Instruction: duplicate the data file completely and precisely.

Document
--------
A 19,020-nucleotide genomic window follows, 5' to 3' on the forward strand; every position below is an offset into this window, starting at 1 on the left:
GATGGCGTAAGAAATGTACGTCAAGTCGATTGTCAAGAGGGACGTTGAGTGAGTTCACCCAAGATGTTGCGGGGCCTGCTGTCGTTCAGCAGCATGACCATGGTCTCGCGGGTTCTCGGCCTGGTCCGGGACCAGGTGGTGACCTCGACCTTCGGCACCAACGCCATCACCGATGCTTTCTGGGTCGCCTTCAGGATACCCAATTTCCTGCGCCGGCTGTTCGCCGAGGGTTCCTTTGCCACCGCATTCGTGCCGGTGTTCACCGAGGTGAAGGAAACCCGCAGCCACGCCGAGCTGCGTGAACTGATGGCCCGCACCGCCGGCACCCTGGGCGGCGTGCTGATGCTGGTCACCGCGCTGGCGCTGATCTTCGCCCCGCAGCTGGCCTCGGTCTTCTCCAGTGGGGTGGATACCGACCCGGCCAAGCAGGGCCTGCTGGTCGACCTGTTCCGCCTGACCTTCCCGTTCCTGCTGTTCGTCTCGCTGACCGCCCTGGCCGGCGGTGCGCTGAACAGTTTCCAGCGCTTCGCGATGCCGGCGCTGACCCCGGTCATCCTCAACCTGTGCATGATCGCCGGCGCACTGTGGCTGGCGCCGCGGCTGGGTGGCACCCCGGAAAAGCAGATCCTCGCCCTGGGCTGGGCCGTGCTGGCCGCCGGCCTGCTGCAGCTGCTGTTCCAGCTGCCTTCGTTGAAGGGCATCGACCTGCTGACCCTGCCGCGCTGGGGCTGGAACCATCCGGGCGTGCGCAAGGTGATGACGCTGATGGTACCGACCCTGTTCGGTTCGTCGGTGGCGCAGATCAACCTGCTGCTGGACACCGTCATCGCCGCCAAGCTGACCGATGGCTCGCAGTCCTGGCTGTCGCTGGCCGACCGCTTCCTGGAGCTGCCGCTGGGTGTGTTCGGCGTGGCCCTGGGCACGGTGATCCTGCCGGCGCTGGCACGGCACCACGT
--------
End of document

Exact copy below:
A 19,020-nucleotide genomic window follows, 5' to 3' on the forward strand; every position below is an offset into this window, starting at 1 on the left:
GATGGCGTAAGAAATGTACGTCAAGTCGATTGTCAAGAGGGACGTTGAGTGAGTTCACCCAAGATGTTGCGGGGCCTGCTGTCGTTCAGCAGCATGACCATGGTCTCGCGGGTTCTCGGCCTGGTCCGGGACCAGGTGGTGACCTCGACCTTCGGCACCAACGCCATCACCGATGCTTTCTGGGTCGCCTTCAGGATACCCAATTTCCTGCGCCGGCTGTTCGCCGAGGGTTCCTTTGCCACCGCATTCGTGCCGGTGTTCACCGAGGTGAAGGAAACCCGCAGCCACGCCGAGCTGCGTGAACTGATGGCCCGCACCGCCGGCACCCTGGGCGGCGTGCTGATGCTGGTCACCGCGCTGGCGCTGATCTTCGCCCCGCAGCTGGCCTCGGTCTTCTCCAGTGGGGTGGATACCGACCCGGCCAAGCAGGGCCTGCTGGTCGACCTGTTCCGCCTGACCTTCCCGTTCCTGCTGTTCGTCTCGCTGACCGCCCTGGCCGGCGGTGCGCTGAACAGTTTCCAGCGCTTCGCGATGCCGGCGCTGACCCCGGTCATCCTCAACCTGTGCATGATCGCCGGCGCACTGTGGCTGGCGCCGCGGCTGGGTGGCACCCCGGAAAAGCAGATCCTCGCCCTGGGCTGGGCCGTGCTGGCCGCCGGCCTGCTGCAGCTGCTGTTCCAGCTGCCTTCGTTGAAGGGCATCGACCTGCTGACCCTGCCGCGCTGGGGCTGGAACCATCCGGGCGTGCGCAAGGTGATGACGCTGATGGTACCGACCCTGTTCGGTTCGTCGGTGGCGCAGATCAACCTGCTGCTGGACACCGTCATCGCCGCCAAGCTGACCGATGGCTCGCAGTCCTGGCTGTCGCTGGCCGACCGCTTCCTGGAGCTGCCGCTGGGTGTGTTCGGCGTGGCCCTGGGCACGGTGATCCTGCCGGCGCTGGCACGGCACCACGT